From women not being allowed to run marathons because women are ”too fragile” to being sexualised in social media, gender inequalities in sports are unfortunately nothing new to our society. In 1967, Kathrine Switzer made more than newspaper headlines by illegally signing herself up for a marathon; something only men were considered able enough to complete. According to Cahn (1994) when women made their entrance in sports it was considered as an intrusion and they were even questioning their sexualities.
Currently, we live in 2021 and examples of female athletes being described as too masculine by the media are still very much alive. From a woman’s perspective, I always failed to understand the need for “GymProof” makeup, “workout makeup” and makeup for “active women”. The pressure to always be perfect and to always look appealing for what society and the media considers “feminine”. However, after thorough research I quickly understood how well connected society was with the media.
For better or worse, the media can easily control and affect society’s beliefs. According to Trolan (2013), print media traditionally would always praise women athletes for their appearance rather than their skills. Their make-up, hairstyle and body shape would make headlines whereas male athletes would be praised for their physical skills and strength. Even when a female athlete was to make a mistake while performing the media would blame it on “emotional reasons” whereas for men it was the case of bad luck. Female athletes would be referred to as “young lady” while broadcasted whereas males as “capable man”. Therefore, it could be argued the construction of stereotypes is being formed in the smoothest way possible by the media.
In the past, social media provided only one point of view through newspapers or T.V news. However, now through platforms such as Instagram, Twitter or TikTok, a variety of opinions are heard since comments are enabled to users (Lindgren, 2017). However, this definitely doesn’t state the problem is solved. Although everyone might now be given a voice, it is much easier to comment behind a keyboard, through fake accounts and anonymously which sparks a new wave of hate. Nonetheless, news channels also have official accounts in most social platforms. The individual is once again targeted by them and consumes content to an even greater scale and although they are given a voice, they end up being heavily affected by what the media projects. Therefore, the pressure on female athletes remains.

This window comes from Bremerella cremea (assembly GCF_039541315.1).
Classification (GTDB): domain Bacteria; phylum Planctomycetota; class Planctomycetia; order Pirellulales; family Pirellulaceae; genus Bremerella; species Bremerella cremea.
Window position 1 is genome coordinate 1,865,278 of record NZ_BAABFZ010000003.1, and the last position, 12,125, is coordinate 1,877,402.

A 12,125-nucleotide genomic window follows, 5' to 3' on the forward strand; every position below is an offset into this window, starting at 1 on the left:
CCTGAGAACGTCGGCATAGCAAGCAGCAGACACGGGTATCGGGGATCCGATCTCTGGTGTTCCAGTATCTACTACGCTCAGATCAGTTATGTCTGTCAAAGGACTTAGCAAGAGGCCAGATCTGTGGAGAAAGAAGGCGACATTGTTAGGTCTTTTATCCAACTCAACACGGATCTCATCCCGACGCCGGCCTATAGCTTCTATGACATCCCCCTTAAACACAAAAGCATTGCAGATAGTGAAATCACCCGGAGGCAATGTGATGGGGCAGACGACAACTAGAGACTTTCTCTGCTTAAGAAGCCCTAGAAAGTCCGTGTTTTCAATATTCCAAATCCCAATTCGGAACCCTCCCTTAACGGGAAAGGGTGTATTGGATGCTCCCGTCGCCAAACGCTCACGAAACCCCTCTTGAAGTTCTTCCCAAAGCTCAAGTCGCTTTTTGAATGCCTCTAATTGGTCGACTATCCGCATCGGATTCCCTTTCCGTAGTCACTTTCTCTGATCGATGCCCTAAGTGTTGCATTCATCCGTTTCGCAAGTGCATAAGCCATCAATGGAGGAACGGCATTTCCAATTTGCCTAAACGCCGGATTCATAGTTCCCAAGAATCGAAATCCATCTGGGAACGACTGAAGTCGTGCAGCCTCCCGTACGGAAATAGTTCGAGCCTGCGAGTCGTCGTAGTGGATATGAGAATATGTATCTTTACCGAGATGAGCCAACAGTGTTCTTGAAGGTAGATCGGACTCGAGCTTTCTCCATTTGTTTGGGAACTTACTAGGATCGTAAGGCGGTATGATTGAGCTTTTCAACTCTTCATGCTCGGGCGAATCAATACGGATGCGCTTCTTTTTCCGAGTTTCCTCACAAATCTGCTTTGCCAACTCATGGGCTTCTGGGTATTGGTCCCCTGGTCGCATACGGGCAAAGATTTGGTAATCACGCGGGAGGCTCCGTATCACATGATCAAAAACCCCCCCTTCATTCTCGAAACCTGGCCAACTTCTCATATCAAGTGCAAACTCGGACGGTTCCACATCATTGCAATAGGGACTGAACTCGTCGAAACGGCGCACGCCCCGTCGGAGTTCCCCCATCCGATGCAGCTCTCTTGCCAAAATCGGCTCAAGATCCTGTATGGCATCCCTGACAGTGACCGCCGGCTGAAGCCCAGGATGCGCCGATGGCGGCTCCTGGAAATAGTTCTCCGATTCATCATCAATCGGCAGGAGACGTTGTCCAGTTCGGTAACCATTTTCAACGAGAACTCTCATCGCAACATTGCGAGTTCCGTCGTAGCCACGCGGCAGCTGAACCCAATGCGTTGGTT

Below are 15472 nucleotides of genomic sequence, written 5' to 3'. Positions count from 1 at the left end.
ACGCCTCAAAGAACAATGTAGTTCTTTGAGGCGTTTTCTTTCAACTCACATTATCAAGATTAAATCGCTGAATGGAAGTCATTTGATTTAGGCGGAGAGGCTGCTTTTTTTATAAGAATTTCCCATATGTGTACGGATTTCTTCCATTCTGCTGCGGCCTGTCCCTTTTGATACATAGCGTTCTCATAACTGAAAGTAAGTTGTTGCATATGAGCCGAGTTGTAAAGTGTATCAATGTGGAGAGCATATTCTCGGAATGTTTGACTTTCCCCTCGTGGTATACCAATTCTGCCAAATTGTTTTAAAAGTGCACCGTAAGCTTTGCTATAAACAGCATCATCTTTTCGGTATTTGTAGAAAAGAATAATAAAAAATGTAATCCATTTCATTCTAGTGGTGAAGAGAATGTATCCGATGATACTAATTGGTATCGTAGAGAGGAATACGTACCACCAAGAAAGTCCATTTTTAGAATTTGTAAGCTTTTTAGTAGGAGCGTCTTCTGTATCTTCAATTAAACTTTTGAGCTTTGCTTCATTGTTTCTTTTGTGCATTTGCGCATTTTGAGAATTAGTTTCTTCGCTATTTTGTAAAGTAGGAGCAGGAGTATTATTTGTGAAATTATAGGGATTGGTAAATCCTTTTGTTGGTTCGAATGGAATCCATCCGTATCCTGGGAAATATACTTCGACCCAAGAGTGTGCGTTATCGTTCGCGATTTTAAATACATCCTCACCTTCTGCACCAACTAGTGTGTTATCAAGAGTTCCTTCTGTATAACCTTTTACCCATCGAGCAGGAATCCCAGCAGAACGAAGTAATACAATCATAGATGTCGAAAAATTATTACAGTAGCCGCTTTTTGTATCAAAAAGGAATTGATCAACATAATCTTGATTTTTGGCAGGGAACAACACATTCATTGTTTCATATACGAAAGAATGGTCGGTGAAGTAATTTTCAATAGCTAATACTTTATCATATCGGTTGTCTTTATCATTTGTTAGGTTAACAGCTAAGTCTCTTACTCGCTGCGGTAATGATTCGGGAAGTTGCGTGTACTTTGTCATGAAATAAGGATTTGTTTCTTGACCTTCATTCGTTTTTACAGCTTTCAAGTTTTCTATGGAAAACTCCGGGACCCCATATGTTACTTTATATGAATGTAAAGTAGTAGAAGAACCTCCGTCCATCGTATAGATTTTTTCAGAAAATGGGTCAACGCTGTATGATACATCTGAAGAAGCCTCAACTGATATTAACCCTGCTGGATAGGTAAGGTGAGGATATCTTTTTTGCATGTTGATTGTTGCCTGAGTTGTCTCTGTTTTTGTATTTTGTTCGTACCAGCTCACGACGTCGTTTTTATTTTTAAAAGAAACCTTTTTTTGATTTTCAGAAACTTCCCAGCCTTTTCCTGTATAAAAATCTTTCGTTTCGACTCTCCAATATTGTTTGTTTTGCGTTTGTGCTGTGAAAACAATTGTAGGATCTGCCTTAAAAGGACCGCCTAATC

Anna Kournikova, a renowned tennis player, has always been targeted for her perfect body-shape but recently she has also been body shamed about being ”too skinny”. Similarly, Serena Williams has also been a constant target for her masculinity and has even been questioned for her ability to move fast because of her weight by Ion Tiriac, a Romanian billionaire. Nonetheless, sexist broadcast from the media and hate comments do nothing to help solve the problem of gender inequality in sports. However, due to women finally fighting for the equality they always deserved, these examples are brought to the surface more frequently and more women speak up about the problem. So let’s not forget that female athletes train as hard as men, they wake up as early as every other athlete and they put exactly the same effort. So why do they need ”GymProof” makeup and a perfect body as well? The media would say because they need to be feminine and look beautiful at all times but instead of asking the media I would like the readers to ask themselves first, without looking at the comments or checking the news.